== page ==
The mineral sugilite was first described in 1976 by Murakami and his co-workers in the Mineralogical Journal of Japan, and was named in honour of the late Professor Kan-ichi Sugi. As first discovered the mineral consisted of brownish-yellow grains in an aegirine syenite from Iwagi Islet, Ehemi Prefecture, Japan. The mineral is hexagonal in structure, with hardness 6 on Mohs' scale, density 2.74 and refractive indices 1.607 for the extraordinary and 1.610 for the ordinary ray. In composition, sugilite is a complex silicate of alkali metals, iron, aluminium, etc. and contains water. In its composition, crystal structure and physical properties it closely resembles another rare mineral sogdianite (first described in 1968) with which it has in fact been confused. Sogdianite, however, contains essential zirconium and has a rather higher density (2.82-2.90).
The yellow-brown grains of sugilite as originally discovered had nothing to offer as a gem material, but more recently a very different and strikingly handsome manganoan form of the mineral has been recovered from the Wessel Mine, Hotazel, in the North Province of South Africa. Here the mineral is found in the form of a purple rock-like material of which 'Royal Azel' and 'Royal Lavulite' have proved the most popular. As an aid to the gemmologist in the identification of this manganoan form of sugilite by standard techniques the presence of three fairly sharp bands in the violet region at 4110, 4190 and 4370, due to manganese, should be mentioned. These bands were first recorded by R Dillman, and being at the violet end of the spectrum can. only successfully be observed by using a powerful beam of light which has passed through a good blue filter.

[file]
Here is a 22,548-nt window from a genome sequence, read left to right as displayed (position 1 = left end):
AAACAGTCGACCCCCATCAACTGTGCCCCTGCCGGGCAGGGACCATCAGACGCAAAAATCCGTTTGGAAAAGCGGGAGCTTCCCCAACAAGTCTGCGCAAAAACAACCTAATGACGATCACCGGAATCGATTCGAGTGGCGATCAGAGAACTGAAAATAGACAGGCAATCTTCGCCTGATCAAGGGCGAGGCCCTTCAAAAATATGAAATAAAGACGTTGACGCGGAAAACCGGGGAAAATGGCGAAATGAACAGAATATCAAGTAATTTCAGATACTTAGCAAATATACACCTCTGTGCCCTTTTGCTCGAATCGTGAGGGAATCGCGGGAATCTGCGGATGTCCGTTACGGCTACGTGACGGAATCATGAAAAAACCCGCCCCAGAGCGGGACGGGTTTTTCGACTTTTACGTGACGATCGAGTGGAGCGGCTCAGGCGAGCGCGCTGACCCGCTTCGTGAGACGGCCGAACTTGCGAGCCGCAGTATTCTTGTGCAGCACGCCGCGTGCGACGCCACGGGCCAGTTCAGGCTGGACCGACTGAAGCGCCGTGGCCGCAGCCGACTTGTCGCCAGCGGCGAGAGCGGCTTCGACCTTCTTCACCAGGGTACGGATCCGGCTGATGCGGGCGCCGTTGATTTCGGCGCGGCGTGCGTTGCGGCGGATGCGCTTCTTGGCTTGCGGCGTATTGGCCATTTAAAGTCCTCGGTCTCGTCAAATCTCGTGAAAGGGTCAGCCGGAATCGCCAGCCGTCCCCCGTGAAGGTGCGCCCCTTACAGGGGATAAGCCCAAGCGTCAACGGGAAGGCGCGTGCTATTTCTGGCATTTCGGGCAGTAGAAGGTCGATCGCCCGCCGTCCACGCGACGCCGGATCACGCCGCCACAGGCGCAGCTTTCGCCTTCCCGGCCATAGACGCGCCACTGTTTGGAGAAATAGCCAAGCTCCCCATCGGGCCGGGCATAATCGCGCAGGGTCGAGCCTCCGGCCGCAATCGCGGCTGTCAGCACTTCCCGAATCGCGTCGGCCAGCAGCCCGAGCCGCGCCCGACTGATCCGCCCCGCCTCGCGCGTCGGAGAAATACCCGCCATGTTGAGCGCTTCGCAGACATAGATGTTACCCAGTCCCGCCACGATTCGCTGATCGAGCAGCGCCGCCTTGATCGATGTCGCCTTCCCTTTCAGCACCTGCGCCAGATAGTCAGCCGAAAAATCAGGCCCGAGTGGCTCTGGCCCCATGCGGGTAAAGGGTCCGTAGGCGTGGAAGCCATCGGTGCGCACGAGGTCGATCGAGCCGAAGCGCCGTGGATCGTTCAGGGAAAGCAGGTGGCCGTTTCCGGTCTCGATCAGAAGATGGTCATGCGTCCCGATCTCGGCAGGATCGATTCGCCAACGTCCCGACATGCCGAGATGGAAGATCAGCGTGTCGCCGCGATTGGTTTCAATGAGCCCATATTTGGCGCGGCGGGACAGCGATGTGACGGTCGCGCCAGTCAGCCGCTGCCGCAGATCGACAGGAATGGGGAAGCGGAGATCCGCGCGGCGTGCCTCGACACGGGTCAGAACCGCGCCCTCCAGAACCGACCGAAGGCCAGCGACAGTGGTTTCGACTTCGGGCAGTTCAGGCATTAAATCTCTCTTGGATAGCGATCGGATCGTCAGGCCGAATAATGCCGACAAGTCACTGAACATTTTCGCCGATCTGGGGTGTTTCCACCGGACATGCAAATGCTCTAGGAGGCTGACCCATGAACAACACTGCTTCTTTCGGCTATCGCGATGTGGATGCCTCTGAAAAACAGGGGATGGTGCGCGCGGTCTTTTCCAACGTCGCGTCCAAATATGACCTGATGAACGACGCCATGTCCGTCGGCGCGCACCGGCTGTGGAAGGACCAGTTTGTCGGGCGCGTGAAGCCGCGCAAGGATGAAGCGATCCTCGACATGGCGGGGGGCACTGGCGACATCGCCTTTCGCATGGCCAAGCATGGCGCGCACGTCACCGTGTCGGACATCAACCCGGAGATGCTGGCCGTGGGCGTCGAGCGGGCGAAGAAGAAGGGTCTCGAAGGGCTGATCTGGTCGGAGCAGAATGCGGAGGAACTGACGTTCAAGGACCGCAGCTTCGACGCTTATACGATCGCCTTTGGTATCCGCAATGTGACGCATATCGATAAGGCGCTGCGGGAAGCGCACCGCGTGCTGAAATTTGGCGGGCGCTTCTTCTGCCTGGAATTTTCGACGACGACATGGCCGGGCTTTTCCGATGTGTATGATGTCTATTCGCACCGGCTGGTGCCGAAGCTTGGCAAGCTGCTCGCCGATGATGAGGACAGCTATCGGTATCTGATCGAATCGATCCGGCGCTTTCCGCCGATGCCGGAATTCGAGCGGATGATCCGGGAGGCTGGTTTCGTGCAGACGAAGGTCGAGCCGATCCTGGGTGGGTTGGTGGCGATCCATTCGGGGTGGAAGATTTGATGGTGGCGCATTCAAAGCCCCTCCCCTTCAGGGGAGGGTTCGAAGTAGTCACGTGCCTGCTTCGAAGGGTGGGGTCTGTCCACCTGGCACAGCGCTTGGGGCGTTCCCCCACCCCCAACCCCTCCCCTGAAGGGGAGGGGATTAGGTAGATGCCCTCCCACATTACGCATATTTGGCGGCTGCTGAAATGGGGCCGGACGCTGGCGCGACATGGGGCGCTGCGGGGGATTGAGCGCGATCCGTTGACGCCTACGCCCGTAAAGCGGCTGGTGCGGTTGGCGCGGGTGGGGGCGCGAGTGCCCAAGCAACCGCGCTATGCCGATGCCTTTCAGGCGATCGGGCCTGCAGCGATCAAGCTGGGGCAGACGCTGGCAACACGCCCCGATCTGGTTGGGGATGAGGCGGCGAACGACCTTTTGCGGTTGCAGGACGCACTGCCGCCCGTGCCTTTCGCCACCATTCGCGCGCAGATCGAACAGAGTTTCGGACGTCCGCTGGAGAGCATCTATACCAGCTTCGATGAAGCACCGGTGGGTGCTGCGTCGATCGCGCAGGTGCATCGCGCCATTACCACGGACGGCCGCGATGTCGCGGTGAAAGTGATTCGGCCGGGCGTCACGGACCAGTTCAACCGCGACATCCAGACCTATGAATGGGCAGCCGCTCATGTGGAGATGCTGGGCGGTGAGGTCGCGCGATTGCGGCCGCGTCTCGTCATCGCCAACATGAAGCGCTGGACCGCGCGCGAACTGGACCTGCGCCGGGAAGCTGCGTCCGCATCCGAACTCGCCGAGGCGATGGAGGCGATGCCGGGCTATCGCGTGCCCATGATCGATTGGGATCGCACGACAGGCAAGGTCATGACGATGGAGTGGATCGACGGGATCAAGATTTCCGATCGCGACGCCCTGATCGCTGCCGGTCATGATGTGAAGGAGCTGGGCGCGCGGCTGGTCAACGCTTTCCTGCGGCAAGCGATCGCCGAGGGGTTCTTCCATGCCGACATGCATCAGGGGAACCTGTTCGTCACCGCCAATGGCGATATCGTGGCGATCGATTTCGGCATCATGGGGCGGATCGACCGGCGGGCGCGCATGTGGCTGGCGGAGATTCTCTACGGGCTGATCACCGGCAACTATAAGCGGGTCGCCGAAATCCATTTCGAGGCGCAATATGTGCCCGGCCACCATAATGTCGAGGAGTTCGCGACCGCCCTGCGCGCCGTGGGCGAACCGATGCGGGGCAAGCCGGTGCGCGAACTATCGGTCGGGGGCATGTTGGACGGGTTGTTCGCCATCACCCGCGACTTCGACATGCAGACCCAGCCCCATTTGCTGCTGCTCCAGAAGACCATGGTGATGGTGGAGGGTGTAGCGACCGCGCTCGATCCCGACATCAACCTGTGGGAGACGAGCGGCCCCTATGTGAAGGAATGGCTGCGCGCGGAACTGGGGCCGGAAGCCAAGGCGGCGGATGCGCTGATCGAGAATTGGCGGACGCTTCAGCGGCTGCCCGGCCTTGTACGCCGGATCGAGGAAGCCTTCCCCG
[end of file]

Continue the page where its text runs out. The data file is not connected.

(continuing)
from "Gems, Their Sources, Descriptions and Identification," by Robert Webster and BW Anderson, 1962. Copyright © 1983.
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